q PART VII: ON THE
q Informing her lover of the great gains of other courtesans.
MEANS OF ATTRACTING
q Describing before them, and in the presence of her lover, her own great
OTHERS TO ONE'S SELF
- Chapter I gains, and making them out to be greater even than theirs, though such may
- Chapter II not have been really the case.

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CONCLUDING
q

REMARKS


q MODERN KAMA

SUTRA


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q TRANSLATOR'S
NOTES
- Preface
PART VI
- Introduction
CHAPTER IV
About a Reunion with a former Lover
q PART I:
INTRODUCTORY
- Chapter I
When a courtesan abandons her present lover after all his wealth is exhausted,
- Chapter II
she may then consider about her reunion with a former lover. But she should
- Chapter III
- Chapter IV return to him only if he has acquired fresh wealth, or is still wealthy, and if he is
- Chapter V still attached to her. And if this man be living at the time with some other
woman she should consider well before she acts.
q PART II: ON SEXUAL
UNION
Now such a man can only be in one of the six following conditions:
- Chapter I
- Chapter II
He may have left the first woman of his own accord, and may even have left
- Chapter III q

another woman since then.
- Chapter IV
q He may have been driven away from both women.
- Chapter V
q He may have left the one woman of her own accord, and been driven away
- Chapter VI
by the other.
- Chapter VII
q He may have left the one woman of his own accord, and be living with
- Chapter VIII
another woman.
- Chapter IX
q He may have been driven away from the one woman, and left the other of his
- Chapter X
own accord.
q He may have been driven away by the one woman, and may be living with
q PART III: ABOUT THE
another.
ACQUISITION OF A
WIFE
- Chapter I
Now if the man has left both women of his own accord, he should not be
- Chapter II
resorted to, on account of the fickleness of his mind, and his indifference to the
- Chapter III
excellences of both of them. As regards the man who may have been driven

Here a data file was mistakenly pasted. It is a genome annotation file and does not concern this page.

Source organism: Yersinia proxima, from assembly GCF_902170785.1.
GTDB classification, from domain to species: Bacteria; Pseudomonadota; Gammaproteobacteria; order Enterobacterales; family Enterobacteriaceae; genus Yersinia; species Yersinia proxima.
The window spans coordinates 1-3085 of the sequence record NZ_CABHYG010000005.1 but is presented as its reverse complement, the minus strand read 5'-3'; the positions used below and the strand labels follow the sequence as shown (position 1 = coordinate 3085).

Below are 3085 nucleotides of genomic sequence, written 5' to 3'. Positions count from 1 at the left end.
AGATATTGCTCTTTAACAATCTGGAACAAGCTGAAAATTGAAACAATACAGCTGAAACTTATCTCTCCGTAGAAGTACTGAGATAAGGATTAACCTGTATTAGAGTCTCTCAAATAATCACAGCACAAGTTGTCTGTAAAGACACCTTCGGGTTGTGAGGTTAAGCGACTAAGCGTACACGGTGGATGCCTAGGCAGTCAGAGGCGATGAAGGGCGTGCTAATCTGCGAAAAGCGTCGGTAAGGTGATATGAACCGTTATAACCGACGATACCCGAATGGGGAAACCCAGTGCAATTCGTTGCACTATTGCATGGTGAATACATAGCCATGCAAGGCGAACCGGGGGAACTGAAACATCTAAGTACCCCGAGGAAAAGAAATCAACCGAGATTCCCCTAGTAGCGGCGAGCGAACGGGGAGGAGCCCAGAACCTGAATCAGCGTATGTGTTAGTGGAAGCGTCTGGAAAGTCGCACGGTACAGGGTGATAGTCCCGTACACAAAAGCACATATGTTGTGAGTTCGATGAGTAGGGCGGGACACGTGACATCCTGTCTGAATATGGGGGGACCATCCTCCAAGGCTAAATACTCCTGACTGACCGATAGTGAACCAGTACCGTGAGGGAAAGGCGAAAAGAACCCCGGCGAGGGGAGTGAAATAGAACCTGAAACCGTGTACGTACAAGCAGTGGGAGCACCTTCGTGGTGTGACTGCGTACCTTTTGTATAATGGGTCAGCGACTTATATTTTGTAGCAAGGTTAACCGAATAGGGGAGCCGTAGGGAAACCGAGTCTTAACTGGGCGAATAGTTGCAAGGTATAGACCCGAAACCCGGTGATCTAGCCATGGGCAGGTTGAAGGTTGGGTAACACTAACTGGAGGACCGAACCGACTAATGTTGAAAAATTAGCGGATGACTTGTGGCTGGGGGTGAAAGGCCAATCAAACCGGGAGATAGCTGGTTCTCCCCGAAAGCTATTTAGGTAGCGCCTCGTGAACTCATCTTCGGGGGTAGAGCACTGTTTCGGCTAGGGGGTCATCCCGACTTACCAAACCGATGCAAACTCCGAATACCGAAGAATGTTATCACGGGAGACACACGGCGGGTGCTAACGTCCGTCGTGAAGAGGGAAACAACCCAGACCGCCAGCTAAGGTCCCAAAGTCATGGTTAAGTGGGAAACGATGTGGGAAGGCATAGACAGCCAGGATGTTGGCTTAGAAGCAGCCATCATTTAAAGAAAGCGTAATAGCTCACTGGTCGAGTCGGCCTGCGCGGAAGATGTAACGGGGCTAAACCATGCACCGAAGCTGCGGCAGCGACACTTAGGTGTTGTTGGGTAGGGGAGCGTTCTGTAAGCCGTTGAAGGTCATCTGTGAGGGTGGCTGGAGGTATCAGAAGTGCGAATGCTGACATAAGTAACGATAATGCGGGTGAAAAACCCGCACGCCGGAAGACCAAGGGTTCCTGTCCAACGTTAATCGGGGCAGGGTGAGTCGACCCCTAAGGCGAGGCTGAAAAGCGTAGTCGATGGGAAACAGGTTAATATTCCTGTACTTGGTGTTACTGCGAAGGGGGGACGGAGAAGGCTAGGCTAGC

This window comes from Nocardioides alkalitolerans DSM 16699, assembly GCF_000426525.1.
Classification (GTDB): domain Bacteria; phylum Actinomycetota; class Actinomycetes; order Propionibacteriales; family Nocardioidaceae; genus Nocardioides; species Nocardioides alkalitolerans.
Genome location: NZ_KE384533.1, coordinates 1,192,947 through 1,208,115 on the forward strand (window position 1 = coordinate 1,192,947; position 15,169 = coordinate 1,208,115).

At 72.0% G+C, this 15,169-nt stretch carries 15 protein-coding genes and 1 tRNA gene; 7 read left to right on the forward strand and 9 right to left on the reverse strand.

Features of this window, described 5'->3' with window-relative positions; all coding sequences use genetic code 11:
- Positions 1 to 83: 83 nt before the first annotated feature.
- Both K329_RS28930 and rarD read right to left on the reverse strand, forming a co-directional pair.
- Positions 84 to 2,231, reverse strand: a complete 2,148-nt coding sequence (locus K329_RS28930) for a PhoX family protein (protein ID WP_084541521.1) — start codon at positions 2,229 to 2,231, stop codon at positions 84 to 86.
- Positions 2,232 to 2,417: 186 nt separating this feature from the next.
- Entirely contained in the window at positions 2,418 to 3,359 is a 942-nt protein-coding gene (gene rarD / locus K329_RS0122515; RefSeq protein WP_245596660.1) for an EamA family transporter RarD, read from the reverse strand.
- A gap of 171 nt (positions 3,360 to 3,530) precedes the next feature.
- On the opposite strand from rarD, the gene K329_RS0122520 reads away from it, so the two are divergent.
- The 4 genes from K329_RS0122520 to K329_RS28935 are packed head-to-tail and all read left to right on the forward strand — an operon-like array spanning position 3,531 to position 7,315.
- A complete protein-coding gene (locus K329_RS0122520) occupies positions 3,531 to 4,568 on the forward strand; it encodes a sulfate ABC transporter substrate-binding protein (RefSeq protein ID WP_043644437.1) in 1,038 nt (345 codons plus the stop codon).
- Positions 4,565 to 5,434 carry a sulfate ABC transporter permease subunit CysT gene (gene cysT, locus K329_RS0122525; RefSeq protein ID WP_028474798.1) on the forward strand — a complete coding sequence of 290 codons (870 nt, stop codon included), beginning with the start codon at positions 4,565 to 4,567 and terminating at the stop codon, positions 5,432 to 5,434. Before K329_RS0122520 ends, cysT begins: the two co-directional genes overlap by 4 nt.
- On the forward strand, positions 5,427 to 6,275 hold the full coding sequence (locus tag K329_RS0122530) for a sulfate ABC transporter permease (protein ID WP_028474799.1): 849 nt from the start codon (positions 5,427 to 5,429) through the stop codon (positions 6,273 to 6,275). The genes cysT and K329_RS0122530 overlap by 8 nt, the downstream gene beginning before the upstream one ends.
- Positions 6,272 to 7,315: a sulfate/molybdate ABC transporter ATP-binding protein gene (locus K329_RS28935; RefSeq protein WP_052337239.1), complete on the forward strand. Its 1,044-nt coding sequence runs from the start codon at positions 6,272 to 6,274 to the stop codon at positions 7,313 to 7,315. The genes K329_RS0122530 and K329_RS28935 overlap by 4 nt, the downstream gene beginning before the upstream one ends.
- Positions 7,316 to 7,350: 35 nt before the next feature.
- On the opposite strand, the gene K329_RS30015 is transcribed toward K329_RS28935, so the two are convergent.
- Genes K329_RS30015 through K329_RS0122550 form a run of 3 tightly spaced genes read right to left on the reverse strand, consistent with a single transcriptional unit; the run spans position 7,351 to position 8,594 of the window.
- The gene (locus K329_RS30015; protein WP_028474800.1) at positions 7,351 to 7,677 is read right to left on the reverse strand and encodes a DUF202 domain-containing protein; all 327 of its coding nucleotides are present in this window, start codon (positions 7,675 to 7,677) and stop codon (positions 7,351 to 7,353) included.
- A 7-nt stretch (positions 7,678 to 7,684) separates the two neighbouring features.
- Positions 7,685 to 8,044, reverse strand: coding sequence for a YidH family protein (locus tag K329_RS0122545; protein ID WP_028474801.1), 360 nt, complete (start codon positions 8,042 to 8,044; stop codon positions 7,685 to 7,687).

- Chapter IV
away from both women, if he has been driven away from the last one because
- Chapter V
the woman could get more money from some other man, then he should be
resorted to, for if attached to the first woman he would give her more money,
q PART IV: ABOUT A
through vanity and emulation to spite the other woman. But if he has been
WIFE
driven away by the woman on account of his poverty, or stinginess, he should
- Chapter I
not then be resorted to.
- Chapter II


In the case of the man who may have left the one woman of his own accord,
PART V: ABOUT THE
q
and been driven away by the other, if he agrees to return to the former and
WIVES OF OTHER
PEOPLE give her plenty of money beforehand, then he should be resorted to.
- Chapter I
- Chapter II
In the case of the man who may have left the one woman of his own accord,
- Chapter III
and be living with another woman, the former (wishing to take up with him
- Chapter IV
again) should first ascertain if he left her in the first instance in the hope of
- Chapter V
finding some particular excellence in the other woman, and that not having
- Chapter VI
found any such excellence, he was willing to come back to her, and to give her
much money on account of his conduct, and on account of his affection still
q PART VI: ABOUT
existing for her.
COURTESANS
- Introductory Remarks -
Chapter I Or, whether, having discovered many faults in the other woman, he would now
- Chapter II see even more excellences in herself than actually exist, and would be prepared
- Chapter III to give her much money for these qualities.
- Chapter IV
- Chapter V
- Chapter VI
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q PART VII: ON THE
MEANS OF ATTRACTING
OTHERS TO ONE'S SELF
- Chapter I
- Chapter II


CONCLUDING
q

REMARKS


q MODERN KAMA

SUTRA


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q TRANSLATOR'S
NOTES
- Preface
PART VI
- Introduction
CHAPTER V
Of different kinds of Gain
PART I:
q
INTRODUCTORY
- Chapter I
When a courtesan is able to realize much money every day, by reason of many
- Chapter II
customers, she should not confine herself to a single lover; under such
- Chapter III
- Chapter IV circumstances, she should fix her rate for one night, after considering the place,
- Chapter V the season, and the condition of the people, and having regard to her own good
qualities and good looks, and after comparing her rates with those of other